Jayapura, 8 March 2022 – “…We Indigenous women demand the government immediately review all decisions taken and permits given to [oil palm plantation company] PT PNM and any company located in the Grime and Nawa area, Mamta region, or in Tanah Papua, to revoke their licenses because companies that intrude on our traditional lands bring us no advantages, not even the slightest economic benefit…”
So wrote Rosita Tekcuari, the head of the Namblong Indigenous Women’s Organization and residents’ representative, in a statement opposing the presence of PT Permata Nusa Mandiri (PT PNM). The letter was supported and signed by 100 members of the Namblong Indigenous People from the Grime and Nawa valleys, Nimbokrang, Jayapura Regency, Papua Province, on March 7, 2022.
PT PNM is an oil palm plantation company with a concession in Nimbokrang, in the Indonesian province of Papua. The company has obtained a number of permits, including an environmental permit (February 2014), plantation business permit (March 2014), state forest release (August 2014), and land cultivation rights (HGU) for certain parts of their concession (August and November 2018).
“These permits were issued without the knowledge of the Indigenous landowners,” explained Septer Manufandu, Executive Secretary of JERAT Papua. Septer said that the permits were issued perfunctorily, with the community only coming to know of them when the company began carrying out activities in the field.
In early January 2022, President Joko “Jokowi” Widodo announced the revocation of a number of permits nationwide, including oil palm plantation permits. This announcement was followed by Minister of Environment and Forestry Decree No. 1/2022 which lists PT PNM as one of the companies whose state forest release permit was revoked.
For Indigenous people who have long harbored concern about the presence of PT PNM, the president’s announcement was cause for hope, especially since the Ministry of Environment and Forestry followed up by revoking the company’s state forest release. However, recent company activities in the field suggest their hope may be premature.
According to a Mongabay report, the company’s camp had been inactive for almost the past two years. A few days after President Jokowi’s announcement however, the company began land clearing activities. Greenpeace satellite monitoring from early January to 12 February 2022 showed that 70 hectares of forest was bulldozed in the PT PNM concession. This activity was strongly opposed by Indigenous People.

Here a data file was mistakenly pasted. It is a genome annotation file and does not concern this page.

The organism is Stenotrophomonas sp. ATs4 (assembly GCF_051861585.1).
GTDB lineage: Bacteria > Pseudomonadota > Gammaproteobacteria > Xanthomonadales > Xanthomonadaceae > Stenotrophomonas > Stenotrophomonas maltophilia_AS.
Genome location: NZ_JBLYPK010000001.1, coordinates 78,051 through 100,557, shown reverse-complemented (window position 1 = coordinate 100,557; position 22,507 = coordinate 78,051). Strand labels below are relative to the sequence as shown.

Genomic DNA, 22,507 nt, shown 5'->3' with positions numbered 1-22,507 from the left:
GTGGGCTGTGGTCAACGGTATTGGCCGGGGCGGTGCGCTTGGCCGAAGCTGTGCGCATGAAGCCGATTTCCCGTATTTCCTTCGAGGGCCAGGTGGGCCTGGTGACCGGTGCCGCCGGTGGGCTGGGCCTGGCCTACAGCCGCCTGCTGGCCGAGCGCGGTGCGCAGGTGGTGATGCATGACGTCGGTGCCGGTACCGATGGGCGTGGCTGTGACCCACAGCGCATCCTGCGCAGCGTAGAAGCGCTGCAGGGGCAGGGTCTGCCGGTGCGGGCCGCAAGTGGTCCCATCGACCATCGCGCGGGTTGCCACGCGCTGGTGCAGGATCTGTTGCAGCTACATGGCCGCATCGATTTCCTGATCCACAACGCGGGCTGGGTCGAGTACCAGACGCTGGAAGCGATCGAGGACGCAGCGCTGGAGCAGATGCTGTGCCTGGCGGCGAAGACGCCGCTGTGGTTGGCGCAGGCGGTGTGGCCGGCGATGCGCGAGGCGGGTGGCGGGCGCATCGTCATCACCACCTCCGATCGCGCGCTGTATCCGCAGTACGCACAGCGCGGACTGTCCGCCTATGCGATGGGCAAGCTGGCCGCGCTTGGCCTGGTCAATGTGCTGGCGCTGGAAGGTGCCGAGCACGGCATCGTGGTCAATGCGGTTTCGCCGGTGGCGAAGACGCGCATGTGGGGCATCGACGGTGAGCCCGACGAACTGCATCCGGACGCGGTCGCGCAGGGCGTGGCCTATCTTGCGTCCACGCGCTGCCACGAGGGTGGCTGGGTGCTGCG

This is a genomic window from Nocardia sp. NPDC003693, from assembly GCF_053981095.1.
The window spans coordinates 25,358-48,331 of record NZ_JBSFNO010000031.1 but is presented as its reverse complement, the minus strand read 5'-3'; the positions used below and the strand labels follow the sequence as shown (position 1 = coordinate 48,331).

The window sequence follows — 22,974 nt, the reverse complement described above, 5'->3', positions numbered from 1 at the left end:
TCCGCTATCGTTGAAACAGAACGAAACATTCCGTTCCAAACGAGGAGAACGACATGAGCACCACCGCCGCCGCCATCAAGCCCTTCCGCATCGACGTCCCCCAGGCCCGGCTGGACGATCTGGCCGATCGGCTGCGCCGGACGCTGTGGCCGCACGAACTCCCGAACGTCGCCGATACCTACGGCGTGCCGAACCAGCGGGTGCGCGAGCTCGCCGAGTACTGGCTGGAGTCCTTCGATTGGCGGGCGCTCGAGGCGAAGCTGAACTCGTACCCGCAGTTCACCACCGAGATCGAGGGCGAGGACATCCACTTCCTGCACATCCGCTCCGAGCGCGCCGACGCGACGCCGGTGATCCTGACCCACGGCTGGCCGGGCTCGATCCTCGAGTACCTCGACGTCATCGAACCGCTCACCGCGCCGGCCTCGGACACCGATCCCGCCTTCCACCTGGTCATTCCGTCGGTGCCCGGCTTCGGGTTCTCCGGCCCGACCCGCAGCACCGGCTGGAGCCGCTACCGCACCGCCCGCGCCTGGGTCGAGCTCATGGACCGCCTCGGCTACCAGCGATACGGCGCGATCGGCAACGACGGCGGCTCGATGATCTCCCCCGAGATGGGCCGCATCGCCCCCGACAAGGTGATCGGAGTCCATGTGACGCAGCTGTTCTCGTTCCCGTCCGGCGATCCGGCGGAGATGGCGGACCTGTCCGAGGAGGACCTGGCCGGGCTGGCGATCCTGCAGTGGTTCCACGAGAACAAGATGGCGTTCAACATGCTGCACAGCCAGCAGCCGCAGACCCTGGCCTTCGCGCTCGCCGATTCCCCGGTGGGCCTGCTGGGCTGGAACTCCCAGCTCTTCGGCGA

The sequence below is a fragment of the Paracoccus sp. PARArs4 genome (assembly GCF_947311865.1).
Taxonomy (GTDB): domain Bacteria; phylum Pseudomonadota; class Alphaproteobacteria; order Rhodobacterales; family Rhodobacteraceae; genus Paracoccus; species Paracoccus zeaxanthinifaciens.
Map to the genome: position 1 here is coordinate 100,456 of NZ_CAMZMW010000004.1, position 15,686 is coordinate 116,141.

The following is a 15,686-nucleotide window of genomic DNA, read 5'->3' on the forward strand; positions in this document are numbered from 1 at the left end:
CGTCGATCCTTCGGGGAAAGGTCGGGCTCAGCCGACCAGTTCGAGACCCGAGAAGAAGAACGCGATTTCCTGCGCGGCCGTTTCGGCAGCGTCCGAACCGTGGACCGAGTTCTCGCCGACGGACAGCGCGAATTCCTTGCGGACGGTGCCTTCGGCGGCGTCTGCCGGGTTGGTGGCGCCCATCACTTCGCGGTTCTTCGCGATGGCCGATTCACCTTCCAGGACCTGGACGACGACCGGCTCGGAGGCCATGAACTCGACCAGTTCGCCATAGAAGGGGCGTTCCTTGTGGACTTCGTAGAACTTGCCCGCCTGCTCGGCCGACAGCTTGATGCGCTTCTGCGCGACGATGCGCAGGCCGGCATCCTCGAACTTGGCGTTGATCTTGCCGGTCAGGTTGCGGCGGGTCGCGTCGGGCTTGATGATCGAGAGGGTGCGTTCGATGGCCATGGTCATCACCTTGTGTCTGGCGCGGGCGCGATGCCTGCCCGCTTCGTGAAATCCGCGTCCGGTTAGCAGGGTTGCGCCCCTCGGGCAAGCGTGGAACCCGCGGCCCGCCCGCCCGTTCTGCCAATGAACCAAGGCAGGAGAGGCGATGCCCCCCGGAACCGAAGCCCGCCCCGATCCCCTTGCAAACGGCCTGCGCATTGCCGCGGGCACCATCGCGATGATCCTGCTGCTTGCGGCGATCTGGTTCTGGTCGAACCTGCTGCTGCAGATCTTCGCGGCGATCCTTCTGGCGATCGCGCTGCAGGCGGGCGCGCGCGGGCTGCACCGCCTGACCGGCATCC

The planned plantation by PT PNM, that Greenpeace has previously linked to tycoon Anthoni Salim, has been steadfastly rejected by Rosita Tekcuari since information about the company’s permits came to light. In 2018, the Regent of Jayapura actually recognised Bukit Isyo Rhempang Muaif as the customary forest of the Yawadatum Indigenous People. This designation covers forest that is included within the PT PNM concession.
“The company’s presence will result in the loss of community livelihoods, shelter, and loss of animals that used to live alongside them such as the several endemic Bird of Paradise species,” said Franky Samperante, Director of Pusaka Bentala Rakyat. The lowland rainforest PT PNM plans to clear to produce palm oil is currently the living space for the Indigenous People of the Grime and Nawa valleys, including for Rosita.
Clearing and logging activities carried out by the company since the permit revocation in January 2022 would appear to be illegal under the Forestry Law. Furthermore, “after checking on the official website of the Ministry of Environment and Forestry, there is no record of payments of forest resource provision (PSDH) and reforestation funds (DR) by PT PNM, from 2019 to March 7, 2022,” said Nico Wamafma, Greenpeace Indonesia Forest Campaigner. Payment of PSDH and DR is a legal requirement for all companies engaged in logging activities.
Representing the Coalition of Civil Society Organizations for Social Justice and Environmental Sustainability in Tanah Papua, Franky Samperante of Pusaka Bentala Rakyat Foundation asked the company to stop its activities and asked the government to revoke all the permits held by the company. “The company ignores the rights of Indigenous Peoples, and its plans threaten the forests and animals in the Grime and Nawa valleys,” said Franky. Revocations should be carried out by the provincial and regency governments, especially considering that a permit evaluation process has been underway since the Palm Oil Moratorium was instituted in 2018.
“Law enforcement must be taken the company for its forest clearing activities since January 2022,” added Nico.
Septer Manufandu: +62 811-4885-090
Nico Wamafma: +62 821-9758-5110
Franky Samperante: 0813 1728 6019
 See p. 131-132 in Greenpeace International 2021 report Licence to Clear.
- Photos and videos from the field and from the submission of Position Statement Letter to the Jayapura Regent, 07 March 2022
- Satellite image sequence of land clearing in the PT PNM concession
Coalition of Civil Society Organizations for Social Justice and Environmental Sustainability in Tanah Papua:
- Yayasan Pusaka Bentala Rakyat
- JERAT Papua
- WALHI Papua
- Greenpeace Indonesia
- HuMA Association
- Association for the Assessment and Empowerment of Indigenous Peoples (PPMA) Papua
- JPIC Foundation GKI Synod in Tanah Papua
- Panah Papua Association
- LBH Papua
- Papuan Voices
- Teraju Indonesia
- JURnal Celebes
- PADI Indonesia
- Yayasan Etnika Kosmologi Katulistiwa
- Kaoem Telapak
- MNUKWAR Papua
- Yapen Indigenous Peoples Customary Council
- Belantara Papua Association
- Independent Forestry Monitoring Network